Posted on September 12, 2013

VIDEO: PG&E Unveils Chinese Bill to Help Non-English Speaking Customers Manage Energy Use

By David Kligman

SAN FRANCISCO — At a community fair in North America’s oldest Chinatown, PG&E today (Sept. 12) unveiled a new monthly energy statement for Chinese-speaking customers in their native language.

PG&E employee Kelly Kong talks to passersby in Chinatown about the company's new option for customers to receive their bill in Chinese. (Photos by David Kligman.)

The new statement, which officially debuted last week, also features a larger type size, at-a-glance billing numbers and new information that will help customers better understand and manage their energy usage. Energy statements also will be available in Spanish.

Lucy Lee was one of the many seniors who attended the event and signed up to receive her energy bill in Chinese. She immigrated to the United States from Hong Kong in 1970. Her husband explained her bills to her and since he died her daughter has helped her.

“Now I can read the bill for myself,” said Lee, who spoke to Currents through an interpreter. “I can finally help myself. I’m more independent.”

The bilingual option is part of PG&E’s complete redesign of its energy statement. Basic information such as the total amount due, due date, account number and PG&E’s contact information is easier to find. Graphs and charts show daily energy usage and trends.

Those details were among the suggestions of some 1,200 customers who participated in focus groups and surveys.

From left, PG&E employees Lucy Burdoin and Mary Tawasha help customer Elaine Yuan sign up to receive her energy bill in Chinese. Said Yuen, "I love it. It's going to help me understand my bill."

Sam Kang of the Greenlining Institute, a Berkeley-based nonprofit that works to get corporate America to invest in underserved communities, praised PG&E for being the first California utility to offer a bill in Chinese and possibly the first in the nation. He recalled as a Korean immigrant having to translate bills for his parents who didn’t speak English.

“At that time we could have really used a company like PG&E that cared enough to communicate with my parents and myself,” he said. “And now this problem has a solution. It has become a reality thanks to PG&E.”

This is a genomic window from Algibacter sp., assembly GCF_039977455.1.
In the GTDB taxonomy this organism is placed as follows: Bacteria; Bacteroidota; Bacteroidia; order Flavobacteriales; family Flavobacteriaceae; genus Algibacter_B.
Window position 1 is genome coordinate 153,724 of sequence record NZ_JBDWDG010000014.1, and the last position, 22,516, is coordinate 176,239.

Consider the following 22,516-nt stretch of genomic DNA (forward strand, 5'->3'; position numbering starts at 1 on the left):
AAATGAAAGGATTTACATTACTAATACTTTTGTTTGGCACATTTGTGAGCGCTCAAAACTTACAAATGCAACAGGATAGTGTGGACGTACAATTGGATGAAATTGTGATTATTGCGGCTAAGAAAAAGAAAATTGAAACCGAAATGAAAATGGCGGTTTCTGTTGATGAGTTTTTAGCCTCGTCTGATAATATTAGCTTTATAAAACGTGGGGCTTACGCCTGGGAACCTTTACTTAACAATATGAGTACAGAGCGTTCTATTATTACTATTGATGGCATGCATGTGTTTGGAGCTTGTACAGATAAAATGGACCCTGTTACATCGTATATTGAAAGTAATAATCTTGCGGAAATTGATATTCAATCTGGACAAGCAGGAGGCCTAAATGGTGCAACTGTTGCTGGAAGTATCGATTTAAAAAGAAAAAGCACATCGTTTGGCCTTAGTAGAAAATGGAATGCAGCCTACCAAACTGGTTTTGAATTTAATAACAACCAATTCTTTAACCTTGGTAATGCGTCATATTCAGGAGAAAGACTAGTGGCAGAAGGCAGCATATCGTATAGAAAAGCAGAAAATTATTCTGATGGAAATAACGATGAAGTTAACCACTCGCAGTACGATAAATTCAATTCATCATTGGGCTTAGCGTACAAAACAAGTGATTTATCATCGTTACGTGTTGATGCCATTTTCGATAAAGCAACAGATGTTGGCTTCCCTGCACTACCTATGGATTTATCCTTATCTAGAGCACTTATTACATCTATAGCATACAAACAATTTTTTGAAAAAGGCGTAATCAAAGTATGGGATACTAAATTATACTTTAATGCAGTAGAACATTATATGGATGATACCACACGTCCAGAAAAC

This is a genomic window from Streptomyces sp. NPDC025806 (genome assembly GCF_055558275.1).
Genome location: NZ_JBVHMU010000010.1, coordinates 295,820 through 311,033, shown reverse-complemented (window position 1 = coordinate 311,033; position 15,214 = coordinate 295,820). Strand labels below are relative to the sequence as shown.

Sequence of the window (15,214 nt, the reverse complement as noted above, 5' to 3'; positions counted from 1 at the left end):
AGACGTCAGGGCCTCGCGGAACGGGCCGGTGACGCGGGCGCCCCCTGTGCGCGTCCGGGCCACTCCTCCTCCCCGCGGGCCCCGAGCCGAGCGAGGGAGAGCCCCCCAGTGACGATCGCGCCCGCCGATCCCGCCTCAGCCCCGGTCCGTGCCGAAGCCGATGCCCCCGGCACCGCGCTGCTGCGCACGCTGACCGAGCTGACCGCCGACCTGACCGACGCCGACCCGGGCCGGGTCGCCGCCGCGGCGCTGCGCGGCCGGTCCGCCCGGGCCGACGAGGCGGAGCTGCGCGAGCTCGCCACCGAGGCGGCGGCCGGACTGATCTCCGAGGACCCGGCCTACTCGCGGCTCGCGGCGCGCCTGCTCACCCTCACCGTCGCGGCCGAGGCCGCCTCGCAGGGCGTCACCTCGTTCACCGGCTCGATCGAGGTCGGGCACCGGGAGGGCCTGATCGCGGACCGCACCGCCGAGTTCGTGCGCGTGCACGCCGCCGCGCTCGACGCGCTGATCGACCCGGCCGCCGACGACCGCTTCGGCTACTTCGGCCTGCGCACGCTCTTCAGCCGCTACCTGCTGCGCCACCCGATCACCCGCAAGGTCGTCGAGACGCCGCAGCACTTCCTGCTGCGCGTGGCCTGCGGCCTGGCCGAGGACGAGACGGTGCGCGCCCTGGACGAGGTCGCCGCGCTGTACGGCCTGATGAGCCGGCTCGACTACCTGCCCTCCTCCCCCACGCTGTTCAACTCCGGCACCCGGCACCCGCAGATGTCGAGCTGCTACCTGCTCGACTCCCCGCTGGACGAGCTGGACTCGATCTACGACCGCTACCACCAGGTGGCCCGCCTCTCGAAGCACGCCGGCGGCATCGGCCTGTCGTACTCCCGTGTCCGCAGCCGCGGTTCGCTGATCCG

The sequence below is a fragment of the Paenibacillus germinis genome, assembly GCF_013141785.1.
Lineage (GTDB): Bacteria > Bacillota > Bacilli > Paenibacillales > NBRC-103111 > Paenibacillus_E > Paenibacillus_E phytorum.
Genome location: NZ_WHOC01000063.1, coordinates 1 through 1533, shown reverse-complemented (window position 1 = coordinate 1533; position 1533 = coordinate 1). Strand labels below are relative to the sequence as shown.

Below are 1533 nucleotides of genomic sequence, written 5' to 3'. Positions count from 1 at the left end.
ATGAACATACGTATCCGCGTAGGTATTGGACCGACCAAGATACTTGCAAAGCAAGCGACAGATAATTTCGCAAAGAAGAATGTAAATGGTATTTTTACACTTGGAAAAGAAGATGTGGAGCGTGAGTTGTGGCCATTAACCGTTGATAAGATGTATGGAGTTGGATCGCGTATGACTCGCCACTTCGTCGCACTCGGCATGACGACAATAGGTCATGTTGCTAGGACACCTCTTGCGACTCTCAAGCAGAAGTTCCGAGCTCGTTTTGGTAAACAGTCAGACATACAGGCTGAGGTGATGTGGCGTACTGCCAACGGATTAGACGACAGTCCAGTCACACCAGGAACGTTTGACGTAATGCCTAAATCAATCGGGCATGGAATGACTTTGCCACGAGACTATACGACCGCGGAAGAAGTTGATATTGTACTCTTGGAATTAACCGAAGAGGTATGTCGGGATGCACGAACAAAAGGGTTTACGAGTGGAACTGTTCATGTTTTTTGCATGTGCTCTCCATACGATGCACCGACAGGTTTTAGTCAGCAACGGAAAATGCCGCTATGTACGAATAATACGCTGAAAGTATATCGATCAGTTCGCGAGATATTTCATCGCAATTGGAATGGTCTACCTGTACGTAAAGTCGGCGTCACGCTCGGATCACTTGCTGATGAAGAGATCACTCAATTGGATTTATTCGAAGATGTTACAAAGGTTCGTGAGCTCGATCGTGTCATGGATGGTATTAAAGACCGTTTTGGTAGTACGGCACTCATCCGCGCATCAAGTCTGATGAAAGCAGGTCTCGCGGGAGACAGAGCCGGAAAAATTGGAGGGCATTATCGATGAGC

PG&E hosted the event at the Chinese Consolidated Benevolent Association, which has been part of the Chinatown community since 1882. Bilingual PG&E volunteers used laptops to sign up customers for the Chinese bill. Also meeting with customers were representatives of the utility’s CARE program, which provides monthly energy bill discounts for income-qualified families.

The location was fitting given the utility’s more than 100 years of service and engagement with California’s Chinese-American communities. PG&E opened its first payment office in San Francisco’s Chinatown in 1905.

PG&E's new Chinese energy statement is part of a larger overall redesign, which includes larger type size and information that's easier to find.

According to U.S. Census data, one in five Californians speak English less than well. PG&E’s Fong Wan, senior vice president of energy procurement, said offering multi-language energy statements will help more customers take charge of their energy use and hopefully save money.

Wan, the highest ranking Chinese-American officer at PG&E, called the Chinese energy statement an important milestone for the company. And he thanked the residents, most of them seniors, who came to the event to learn about the new bill.

“Everything we do we do with you in mind because your energy is what inspires us,” said Wan, senior vice president of energy procurement.

PG&E’s new energy statements are part of the company’s longstanding commitment to reach its diverse customers in the communities where they work and live. PG&E’s efforts include:

  • A customer service hotline that provides support in 190 languages through over-the-phone interpretation services
  • A Chinese website ( and a Spanish website ( for non-English speaking customers to access information on energy saving programs, environmental stewardship and financial assistance
  • A weekly Twitter post in Chinese to help customers learn how to sign up for different energy efficiency programs, save energy and lower their energy bills
  • A weekly Facebook message in Spanish every Monday

Fong Wan, PG&E's highest ranking Chinese-American officer, tells a group of seniors how to sign up to receive their energy statement in Chinese.

Full-service residential electric or gas customers can request their statements in Chinese by visiting or by contacting PG&E’s Chinese service line at (800) 893-9555. Statements also are available in Spanish, in Braille and in large print.

George Chang, who signed up for the new Chinese statement, said he’s looking forward to finally being able to read his own bill.

“I want to look at how much I spend and how much I need to pay so I can get a clearer picture,” he said.

An event is planned for Sept. 27 in Fresno to celebrate the new Spanish energy statement.

Email David Kligman at

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